Eliminating red tape in the federal approval process is another of Mr. Mica’s priorities, and indeed, there may currently be more studies and years required to move forward with a transportation project than necessary. But it is difficult to believe that cutting off a few years from the planning process for new road or transit projects will make up for billions of dollars in lost financing for new buses or trains.
Bemoaning the lack of funding for transit and transportation in general is a worthwhile endeavor, but the real challenge continues to be whether any significant group of politicians of any stripe can be convinced of the need for revenue generators. In other words, without new taxes to fund the transportation program, the argument that the nation’s infrastructure is inadequate will never really matter.
If leaders in Washington have failed to advance on these matters, local and state leadership could fill the gap — if they so desire.
Though Mr. Mica’s bill would not introduce an infrastructure bank (one of Mr. Obama’s repeated goals since he entered office), it would expand funding for TIFIA grants and loans, offered by the Transportation Infrastructure Finance and Innovation Act. One billion dollars would be appropriated annually to use federal dollars to leverage private-sector investments, which would then be paid back either through user-generated fees or dedicated taxes applied at the local level.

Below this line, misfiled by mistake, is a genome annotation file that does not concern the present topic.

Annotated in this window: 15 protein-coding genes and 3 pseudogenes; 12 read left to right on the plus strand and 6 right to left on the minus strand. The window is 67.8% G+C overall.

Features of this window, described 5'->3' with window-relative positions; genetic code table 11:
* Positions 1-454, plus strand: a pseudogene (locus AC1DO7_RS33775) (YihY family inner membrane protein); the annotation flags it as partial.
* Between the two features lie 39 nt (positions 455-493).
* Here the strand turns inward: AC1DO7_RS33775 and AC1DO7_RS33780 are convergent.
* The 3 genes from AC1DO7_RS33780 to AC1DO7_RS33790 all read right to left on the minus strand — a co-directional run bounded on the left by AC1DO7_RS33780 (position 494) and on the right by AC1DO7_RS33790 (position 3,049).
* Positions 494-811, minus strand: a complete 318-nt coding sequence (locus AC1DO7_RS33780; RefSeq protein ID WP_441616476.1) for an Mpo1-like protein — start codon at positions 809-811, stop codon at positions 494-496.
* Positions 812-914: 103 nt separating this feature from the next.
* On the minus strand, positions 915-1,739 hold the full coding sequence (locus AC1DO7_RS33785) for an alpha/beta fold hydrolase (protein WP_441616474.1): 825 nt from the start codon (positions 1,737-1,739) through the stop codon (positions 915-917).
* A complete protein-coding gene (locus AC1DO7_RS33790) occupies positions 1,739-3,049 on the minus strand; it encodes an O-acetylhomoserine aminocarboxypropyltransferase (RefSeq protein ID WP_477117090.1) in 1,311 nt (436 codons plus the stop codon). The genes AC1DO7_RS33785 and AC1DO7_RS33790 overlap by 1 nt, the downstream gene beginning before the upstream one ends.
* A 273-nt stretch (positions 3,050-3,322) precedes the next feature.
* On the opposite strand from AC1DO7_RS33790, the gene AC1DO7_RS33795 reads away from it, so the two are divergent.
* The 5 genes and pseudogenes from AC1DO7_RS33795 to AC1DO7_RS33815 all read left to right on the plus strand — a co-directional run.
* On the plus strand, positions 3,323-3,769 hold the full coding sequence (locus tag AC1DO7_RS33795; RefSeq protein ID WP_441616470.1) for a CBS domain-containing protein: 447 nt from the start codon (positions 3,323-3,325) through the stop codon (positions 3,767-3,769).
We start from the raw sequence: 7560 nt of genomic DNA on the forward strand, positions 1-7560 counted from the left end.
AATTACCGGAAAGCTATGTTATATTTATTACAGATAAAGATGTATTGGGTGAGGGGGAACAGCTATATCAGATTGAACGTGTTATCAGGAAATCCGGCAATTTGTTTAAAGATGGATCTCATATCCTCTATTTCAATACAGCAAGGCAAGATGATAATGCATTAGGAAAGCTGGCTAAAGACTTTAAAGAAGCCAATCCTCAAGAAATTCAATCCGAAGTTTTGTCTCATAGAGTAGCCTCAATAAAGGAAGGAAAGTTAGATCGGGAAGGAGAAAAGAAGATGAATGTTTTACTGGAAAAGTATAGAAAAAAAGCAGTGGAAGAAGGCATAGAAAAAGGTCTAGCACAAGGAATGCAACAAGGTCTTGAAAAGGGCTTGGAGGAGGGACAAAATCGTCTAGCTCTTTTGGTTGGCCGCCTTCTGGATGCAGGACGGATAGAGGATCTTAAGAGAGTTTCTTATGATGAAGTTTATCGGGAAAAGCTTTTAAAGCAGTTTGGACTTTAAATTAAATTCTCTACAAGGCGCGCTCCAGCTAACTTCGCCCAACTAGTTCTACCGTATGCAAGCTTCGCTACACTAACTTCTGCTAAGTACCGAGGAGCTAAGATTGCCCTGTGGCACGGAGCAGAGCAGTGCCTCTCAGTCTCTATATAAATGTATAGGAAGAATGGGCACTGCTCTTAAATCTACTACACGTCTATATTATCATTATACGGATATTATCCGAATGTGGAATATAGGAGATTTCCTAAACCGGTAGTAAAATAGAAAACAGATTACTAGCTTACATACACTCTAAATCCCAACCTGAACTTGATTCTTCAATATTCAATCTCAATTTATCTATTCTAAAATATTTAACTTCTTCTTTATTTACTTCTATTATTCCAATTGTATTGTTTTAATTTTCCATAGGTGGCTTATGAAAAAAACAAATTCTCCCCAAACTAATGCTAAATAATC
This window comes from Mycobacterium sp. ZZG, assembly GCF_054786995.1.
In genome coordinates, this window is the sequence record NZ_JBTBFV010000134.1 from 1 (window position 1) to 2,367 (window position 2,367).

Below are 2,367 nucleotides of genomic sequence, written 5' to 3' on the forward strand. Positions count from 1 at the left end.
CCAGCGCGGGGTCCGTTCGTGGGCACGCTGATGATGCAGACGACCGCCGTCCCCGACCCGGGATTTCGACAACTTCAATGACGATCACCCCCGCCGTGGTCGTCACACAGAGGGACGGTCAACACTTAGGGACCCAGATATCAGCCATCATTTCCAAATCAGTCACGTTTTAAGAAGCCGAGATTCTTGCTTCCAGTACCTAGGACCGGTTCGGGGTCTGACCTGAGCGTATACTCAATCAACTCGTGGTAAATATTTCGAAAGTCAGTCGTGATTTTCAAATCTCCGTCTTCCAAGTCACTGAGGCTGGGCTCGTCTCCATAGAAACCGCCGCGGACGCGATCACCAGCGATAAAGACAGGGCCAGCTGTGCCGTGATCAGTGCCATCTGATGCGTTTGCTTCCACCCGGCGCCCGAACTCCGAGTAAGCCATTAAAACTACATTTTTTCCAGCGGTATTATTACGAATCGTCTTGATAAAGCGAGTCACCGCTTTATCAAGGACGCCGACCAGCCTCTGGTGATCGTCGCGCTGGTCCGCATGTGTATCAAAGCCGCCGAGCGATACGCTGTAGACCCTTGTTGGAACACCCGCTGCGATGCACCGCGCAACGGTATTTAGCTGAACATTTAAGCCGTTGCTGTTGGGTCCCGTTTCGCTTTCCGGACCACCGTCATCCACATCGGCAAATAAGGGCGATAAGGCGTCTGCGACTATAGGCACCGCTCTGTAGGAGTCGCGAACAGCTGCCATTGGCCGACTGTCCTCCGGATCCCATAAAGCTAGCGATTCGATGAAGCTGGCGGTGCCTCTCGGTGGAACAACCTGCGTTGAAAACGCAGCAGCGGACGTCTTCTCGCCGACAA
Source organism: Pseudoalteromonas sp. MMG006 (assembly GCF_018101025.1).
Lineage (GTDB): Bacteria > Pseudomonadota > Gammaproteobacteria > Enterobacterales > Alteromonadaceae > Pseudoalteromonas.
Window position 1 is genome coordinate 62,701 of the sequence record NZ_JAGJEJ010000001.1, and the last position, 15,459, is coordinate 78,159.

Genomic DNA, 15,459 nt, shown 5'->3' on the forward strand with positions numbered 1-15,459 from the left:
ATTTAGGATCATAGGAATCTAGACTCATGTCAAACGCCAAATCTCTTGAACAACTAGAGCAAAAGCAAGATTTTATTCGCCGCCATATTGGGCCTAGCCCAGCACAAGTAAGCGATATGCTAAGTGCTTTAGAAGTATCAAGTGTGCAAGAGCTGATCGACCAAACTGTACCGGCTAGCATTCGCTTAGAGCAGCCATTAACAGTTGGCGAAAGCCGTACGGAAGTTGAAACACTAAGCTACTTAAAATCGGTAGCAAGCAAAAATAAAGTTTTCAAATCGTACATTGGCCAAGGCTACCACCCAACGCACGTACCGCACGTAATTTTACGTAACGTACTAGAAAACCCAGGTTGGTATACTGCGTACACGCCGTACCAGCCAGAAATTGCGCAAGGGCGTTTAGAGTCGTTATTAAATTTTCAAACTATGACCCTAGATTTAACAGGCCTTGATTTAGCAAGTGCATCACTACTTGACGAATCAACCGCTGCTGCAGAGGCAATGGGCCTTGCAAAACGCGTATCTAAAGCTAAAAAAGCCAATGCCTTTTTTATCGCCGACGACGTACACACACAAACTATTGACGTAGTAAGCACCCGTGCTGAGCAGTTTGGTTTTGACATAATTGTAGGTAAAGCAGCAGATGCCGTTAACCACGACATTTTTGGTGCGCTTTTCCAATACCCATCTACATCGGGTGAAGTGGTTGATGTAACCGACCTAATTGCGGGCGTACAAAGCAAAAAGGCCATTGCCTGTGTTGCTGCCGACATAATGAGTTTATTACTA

The value of this approach was demonstrated yesterday, when Los Angeles announced that it had received a $640.8 million low-interest TIFIA loan to begin work on its Westside Subway project. The money will eventually be paid back by sales tax receipts collected in L.A. County over the next 30 years. The extension, which would bring trains eight miles from the existing Wilshire/Western station to the V.A. Hospital in Westwood, will cost a total of $5.3 billion, so the loan is just a starting point, but it is a good one, since if all financing is lined up, it will allow completion in 2022, instead of 2036, the soonest possible without any sort of loan.
Would this program, in association with Mr. Mica’s plan to open newly built federally funded Interstate highways to tolling, be enough to “double” funding for transportation, as he has suggested? It seems unlikely — at least in the long term. While the TIFIA loans will make it possible to advance construction more quickly, they will have to be paid back eventually, using local sales taxes — which won’t be usable for projects twenty years from now. Some private investors may choose to jump on board, but getting private sources to contribute to public transit projects while saving money overall has been a notoriously difficult process in our day and age.
Mr. Mica’s proposal is not the law yet, but more endowed alternatives to it have yet to have their funding sources adequately described by Congresspeople willing to raise the specter of increasing taxes. We’re waiting.